The National Security Investigations Team receives leads through a variety of channels, including from their own activities and from public reporting, frontline reporting and other agencies (for example, the New Zealand Security Intelligence Service). They described themselves as “threat agnostic” – meaning that when they receive a lead, they use the same assessment criteria regardless of the ideological source of the threat. In assessing the risk of an individual or group they look for indicators of an intention to use violence in support of an extremist ideology and the capability (the skills, knowledge and resources) to do so. There are a range of indicators that can be used to assess a person’s radicalisation and mobilisation to violence, such as having accessed extremist websites, made statements inciting the use of violence, purchased weapons or conducted online research into targets.
The majority of the National Security Investigations Team’s resources were devoted to Islamist extremism. The reason they provided for this focus of effort was that the majority of the leads they received were related to possible Islamist extremism. There were aspects of the ways New Zealand Police generated leads – for example, the nature of their engagement with Muslim communities – that were conducive to generating Islamist extremist leads. New Zealand Police were successful in mitigating the threats they identified. For example, between August 2015 and January 2018, New Zealand Police arrested 17 individuals of national security interest for a variety of offences and issued 40–50 warnings for extremism-related objectionable publication offences.
We were also provided examples from the National Security Investigations Team of leads related to right-wing extremism that met the risk threshold and were pursued.
The National Security Investigations Team acknowledged to us that they did not consistently use standardised criteria for assessing leads. Staff made decisions about whether to continue assessing an individual based on professional judgement. It is expected that individuals would use their knowledge and experience to inform their decision-making. However, neither the assessment criteria nor individuals’ professional judgement were informed by detailed updated indicators of right-wing extremism after 2015-2016. Inconsistent use of assessment criteria can create risks that decisions are influenced by unconscious bias. This risk would have been greater given that New Zealand Police had limited knowledge and understanding of recent strands of right-wing extremism and therefore less experience assessing individuals associated with these ideologies.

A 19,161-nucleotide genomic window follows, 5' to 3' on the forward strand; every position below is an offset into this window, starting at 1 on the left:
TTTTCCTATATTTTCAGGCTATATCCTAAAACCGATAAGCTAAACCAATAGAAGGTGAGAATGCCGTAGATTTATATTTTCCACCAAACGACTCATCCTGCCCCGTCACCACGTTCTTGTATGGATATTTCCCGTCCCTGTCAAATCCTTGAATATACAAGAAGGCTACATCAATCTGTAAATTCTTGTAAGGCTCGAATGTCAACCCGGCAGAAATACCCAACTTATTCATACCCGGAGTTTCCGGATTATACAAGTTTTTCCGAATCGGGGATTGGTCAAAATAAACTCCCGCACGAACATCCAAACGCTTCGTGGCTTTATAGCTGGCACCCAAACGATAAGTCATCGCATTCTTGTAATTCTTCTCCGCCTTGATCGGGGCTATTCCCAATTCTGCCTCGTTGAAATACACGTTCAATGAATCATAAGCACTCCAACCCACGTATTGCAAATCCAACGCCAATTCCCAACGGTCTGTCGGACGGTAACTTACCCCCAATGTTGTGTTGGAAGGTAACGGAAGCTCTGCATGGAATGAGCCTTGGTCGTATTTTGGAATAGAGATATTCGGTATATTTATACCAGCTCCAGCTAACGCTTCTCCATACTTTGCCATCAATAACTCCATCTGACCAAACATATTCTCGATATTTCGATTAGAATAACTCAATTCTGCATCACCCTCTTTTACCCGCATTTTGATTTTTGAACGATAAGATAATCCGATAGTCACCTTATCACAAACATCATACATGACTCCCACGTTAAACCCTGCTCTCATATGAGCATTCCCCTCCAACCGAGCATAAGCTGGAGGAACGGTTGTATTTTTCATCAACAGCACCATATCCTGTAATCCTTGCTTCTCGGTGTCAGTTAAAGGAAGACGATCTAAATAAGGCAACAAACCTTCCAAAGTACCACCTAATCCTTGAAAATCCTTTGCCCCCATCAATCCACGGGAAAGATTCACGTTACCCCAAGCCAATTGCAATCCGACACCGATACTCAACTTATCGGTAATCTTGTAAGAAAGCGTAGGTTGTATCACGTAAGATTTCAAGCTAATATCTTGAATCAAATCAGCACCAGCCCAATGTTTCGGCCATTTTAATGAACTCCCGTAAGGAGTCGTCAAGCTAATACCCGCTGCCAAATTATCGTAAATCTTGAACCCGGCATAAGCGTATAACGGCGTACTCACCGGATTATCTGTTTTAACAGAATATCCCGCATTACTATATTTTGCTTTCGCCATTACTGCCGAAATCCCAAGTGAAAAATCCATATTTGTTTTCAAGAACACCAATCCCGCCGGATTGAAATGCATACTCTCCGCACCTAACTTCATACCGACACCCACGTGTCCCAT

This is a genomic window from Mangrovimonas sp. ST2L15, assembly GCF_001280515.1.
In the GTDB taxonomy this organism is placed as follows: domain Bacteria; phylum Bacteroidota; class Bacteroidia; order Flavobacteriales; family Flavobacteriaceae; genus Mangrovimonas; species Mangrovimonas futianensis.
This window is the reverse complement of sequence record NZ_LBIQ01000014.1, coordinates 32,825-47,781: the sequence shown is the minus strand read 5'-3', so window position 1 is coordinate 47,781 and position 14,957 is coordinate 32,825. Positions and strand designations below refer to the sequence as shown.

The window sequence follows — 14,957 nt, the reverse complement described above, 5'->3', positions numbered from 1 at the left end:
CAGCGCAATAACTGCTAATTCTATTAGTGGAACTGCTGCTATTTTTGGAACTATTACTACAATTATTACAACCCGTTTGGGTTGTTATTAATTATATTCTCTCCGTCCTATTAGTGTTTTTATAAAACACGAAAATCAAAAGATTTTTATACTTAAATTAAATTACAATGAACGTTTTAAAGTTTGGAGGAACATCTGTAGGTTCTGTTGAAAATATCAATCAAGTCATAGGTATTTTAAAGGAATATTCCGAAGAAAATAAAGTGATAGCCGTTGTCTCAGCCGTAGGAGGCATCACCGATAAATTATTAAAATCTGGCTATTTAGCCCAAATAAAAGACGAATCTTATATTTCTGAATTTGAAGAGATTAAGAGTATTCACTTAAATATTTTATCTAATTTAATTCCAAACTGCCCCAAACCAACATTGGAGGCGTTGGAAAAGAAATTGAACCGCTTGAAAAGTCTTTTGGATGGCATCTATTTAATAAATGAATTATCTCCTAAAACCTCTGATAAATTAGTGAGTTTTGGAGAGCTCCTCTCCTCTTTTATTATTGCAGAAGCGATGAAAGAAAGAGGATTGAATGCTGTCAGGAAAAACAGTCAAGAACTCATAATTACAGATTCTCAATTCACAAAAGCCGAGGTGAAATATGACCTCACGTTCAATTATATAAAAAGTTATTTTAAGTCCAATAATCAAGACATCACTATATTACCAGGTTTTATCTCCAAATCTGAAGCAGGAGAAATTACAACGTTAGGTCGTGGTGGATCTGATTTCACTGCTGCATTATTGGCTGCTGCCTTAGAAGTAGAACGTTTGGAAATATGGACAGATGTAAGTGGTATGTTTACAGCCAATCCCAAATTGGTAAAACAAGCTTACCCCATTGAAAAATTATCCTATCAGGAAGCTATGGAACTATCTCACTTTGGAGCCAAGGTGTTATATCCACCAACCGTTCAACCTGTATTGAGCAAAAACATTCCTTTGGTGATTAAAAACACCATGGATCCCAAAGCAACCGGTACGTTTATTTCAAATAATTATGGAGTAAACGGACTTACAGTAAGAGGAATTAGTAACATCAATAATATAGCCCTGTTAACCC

We saw examples of frontline or other staff (such as ethnic, Pacific or iwi liaison officers) alerting the National Security Investigations Team to possible cases of right-wing extremism. However, to be assured that New Zealand Police were treating all reports of potential right-wing extremism seriously we would need to see that all staff could recognise indicators of right-wing extremism. We did not receive assurances that there was sufficient awareness and training on right-wing extremism for this to be the case.
6.6 System awareness of New Zealand Police capacity and capability gaps
The gaps in New Zealand Police’s counter-terrorism efforts – the limited capacity of their investigations team, the degraded nature of their intelligence function and the fact that they were no longer producing assessments on the extreme right-wing and strategic assessments on domestic extremism – were not explicitly highlighted with the Security and Intelligence Board and Counter-Terrorism Coordination Committee.
6.7 Experiences of Muslim communities with New Zealand Police
Counter-terrorism policing relies on people having trust and confidence in police so that they are comfortable reporting threats against themselves and their communities and threats within their communities.